For kings, and for all that are in authority; that we may lead a quiet and peaceable life in all godliness and honesty.
All Commentaries on 1 Timothy 2:2 Go To 1 Timothy 2
If in order to put an end to public wars, and tumults, and battles, the Priest is exhorted to offer prayers for kings and governors, much more ought private individuals to do it. For there are three very grievous kinds of war. The one is public, when our soldiers are attacked by foreign armies: The second is, when even in time of peace, we are at war with one another: The third is, when the individual is at war with himself, which is the worst of all. For foreign war will not be able to hurt us greatly. What, I pray, though it slaughters and cuts us off? It injures not the soul. Neither will the second have power to harm us against our will; for though others be at war with us, we may be peaceable ourselves. For so says the Prophet, For my love they are my adversaries, but I give myself unto prayer Psalm 109:4; and again, I was at peace with them that hate peace; and, I am for peace; but when I speak, they are for war. Psalm 120:6-7, Septuagint But from the third, we cannot escape without danger. For when the body is at variance with the soul, and raises up evil desires, and arms against it sensual pleasures, or the bad passions of anger, and envy; we cannot attain the promised blessings, till this war is brought to an end; whoever does not still this tumult, must fall pierced by wounds that will bring that death that is in hell. We have daily need therefore of care and great anxiety, that this war may not be stirred up within us, or that, if stirred up, it may not last, but be quelled and laid asleep. For what advantage is it, that the world enjoys profound peace, if you are at war with yourself? This then is the peace we should keep. If we have it, nothing from without will be able to harm us. And to this end the public peace contributes no little: whence it is said, That we may lead a quiet and peaceable life. But if any one is disturbed when there is quiet, he is a miserable creature. Do you see that He speaks of this peace which I call the third kind? Therefore when he has said, that we may lead a quiet and peaceable life, he does not stop there, but adds in all godliness and honesty. But we cannot live in godliness and honesty, unless that peace be established. For when curious reasonings disturb our faith, what peace is there? Or when spirits of uncleanness, what peace is there?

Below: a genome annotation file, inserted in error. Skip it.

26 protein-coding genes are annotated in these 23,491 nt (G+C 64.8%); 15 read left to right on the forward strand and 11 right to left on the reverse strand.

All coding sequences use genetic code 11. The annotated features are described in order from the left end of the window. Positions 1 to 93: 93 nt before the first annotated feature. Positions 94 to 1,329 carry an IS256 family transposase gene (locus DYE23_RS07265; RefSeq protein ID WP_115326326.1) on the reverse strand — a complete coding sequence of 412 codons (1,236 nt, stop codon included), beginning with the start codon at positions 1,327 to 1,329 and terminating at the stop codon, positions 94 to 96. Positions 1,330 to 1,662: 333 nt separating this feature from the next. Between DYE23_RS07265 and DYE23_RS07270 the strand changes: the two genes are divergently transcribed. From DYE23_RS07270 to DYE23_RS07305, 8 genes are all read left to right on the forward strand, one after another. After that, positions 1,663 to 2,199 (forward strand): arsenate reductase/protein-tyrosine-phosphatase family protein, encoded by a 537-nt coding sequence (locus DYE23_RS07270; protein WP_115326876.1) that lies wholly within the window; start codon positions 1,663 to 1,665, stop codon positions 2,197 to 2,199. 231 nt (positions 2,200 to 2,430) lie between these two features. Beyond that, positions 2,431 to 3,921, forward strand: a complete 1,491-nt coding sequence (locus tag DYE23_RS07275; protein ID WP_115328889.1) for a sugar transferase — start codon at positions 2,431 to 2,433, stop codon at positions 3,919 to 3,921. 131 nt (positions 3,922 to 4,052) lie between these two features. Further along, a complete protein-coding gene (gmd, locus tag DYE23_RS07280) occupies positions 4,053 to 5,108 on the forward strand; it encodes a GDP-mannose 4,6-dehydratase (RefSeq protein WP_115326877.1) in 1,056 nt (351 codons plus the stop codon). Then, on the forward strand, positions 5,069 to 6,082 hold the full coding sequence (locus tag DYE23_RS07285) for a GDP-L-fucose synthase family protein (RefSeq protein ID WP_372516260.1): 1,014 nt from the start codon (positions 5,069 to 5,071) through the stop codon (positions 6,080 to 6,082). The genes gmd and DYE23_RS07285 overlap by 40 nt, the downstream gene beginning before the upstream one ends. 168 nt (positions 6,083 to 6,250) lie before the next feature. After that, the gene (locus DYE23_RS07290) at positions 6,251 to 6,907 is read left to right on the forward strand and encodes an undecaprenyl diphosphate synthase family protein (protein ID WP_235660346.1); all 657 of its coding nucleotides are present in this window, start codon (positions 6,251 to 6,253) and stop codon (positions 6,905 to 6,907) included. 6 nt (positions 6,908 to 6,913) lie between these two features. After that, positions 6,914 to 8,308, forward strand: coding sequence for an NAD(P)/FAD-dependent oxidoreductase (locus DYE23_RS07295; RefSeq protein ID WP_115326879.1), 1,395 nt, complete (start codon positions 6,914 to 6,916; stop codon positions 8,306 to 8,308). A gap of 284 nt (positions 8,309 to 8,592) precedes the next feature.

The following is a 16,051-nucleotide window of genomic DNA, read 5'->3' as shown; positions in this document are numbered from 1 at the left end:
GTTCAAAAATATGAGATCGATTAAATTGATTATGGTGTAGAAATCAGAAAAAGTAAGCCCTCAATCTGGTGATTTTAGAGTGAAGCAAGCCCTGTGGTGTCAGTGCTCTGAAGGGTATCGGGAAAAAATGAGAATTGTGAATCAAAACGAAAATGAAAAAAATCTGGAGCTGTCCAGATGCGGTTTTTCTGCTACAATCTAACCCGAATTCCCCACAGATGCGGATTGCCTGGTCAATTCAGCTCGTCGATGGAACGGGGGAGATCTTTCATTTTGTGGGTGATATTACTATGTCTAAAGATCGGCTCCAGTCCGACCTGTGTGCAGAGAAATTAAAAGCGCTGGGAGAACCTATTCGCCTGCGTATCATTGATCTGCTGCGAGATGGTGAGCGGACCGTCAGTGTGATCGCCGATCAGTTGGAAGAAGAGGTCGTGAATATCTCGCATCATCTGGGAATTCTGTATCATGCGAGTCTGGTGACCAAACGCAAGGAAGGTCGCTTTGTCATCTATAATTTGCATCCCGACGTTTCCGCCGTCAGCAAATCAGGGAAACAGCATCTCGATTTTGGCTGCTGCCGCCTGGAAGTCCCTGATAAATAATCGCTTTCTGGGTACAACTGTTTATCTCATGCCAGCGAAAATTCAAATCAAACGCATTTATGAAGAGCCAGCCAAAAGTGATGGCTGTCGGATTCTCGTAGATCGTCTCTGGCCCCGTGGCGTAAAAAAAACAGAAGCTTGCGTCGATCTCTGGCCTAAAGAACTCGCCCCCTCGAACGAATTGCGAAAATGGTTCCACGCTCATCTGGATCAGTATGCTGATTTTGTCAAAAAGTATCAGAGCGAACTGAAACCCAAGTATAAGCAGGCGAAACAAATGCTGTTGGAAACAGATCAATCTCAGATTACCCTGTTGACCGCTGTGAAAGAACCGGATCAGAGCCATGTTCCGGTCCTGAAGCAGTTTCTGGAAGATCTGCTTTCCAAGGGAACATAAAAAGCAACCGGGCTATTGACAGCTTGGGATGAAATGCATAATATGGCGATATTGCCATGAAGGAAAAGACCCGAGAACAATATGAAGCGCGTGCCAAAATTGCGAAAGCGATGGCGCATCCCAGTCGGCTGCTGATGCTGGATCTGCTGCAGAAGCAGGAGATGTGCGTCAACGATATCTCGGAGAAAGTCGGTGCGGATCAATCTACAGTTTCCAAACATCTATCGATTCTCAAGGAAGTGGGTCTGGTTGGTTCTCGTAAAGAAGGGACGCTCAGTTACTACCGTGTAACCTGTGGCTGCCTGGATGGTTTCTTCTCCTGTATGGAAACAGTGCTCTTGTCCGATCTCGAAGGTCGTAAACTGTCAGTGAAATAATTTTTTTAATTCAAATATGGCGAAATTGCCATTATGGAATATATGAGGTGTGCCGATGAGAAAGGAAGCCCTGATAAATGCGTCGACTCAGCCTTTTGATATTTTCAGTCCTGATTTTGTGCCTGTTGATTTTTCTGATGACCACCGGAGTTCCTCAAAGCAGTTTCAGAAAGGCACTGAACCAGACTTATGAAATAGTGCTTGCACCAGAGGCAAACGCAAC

For that we may not suppose that he speaks of that sort of life which all men live, when he says, that we may lead a quiet and peaceable life, he adds, in all godliness and honesty, since a quiet and peaceable life may be led by heathens, and profligates, and voluptuous and wanton persons may be found living such a life. That this cannot be meant, is plain, from what he adds, in all godliness and honesty. Such a life is exposed to snares, and conflicts, and the soul is daily wounded by the tumults of its own thoughts. But what sort of life he really means is plain from the sequel, and plain too, in that he speaks not simply of godliness, but adds, of all godliness. For in saying this he seems to insist on a godliness not only of doctrine, but such as is supported by life, for in both surely must godliness be required. For of what advantage is it to be godly as to doctrine, but ungodly in life? And that it is very possible to be ungodly in life, hear this same blessed Apostle saying elsewhere, They profess that they know God, but in works they deny Him. Titus 1:16 And again, He has denied the faith, and is worse than an infidel. 1 Timothy 5:8 And, If any man that is called a brother be a fornicator, or covetous, or an idolater 1 Corinthians 5:11, such a man honors not God. And, He that hates his brother, knows not God. 1 John 2:9 Such are the various ways of ungodliness. Therefore he says, All godliness and good order. For not only is the fornicator not honest, but the covetous man may be called disorderly and intemperate. For avarice is a lust no less than the bodily appetites, which he who does not chastise, is called dissolute. For men are called dissolute from not restraining their desires, so that the passionate, the envious, the covetous, the deceitful, and every one that lives in sin, may be called dissolute, disorderly, and licentious.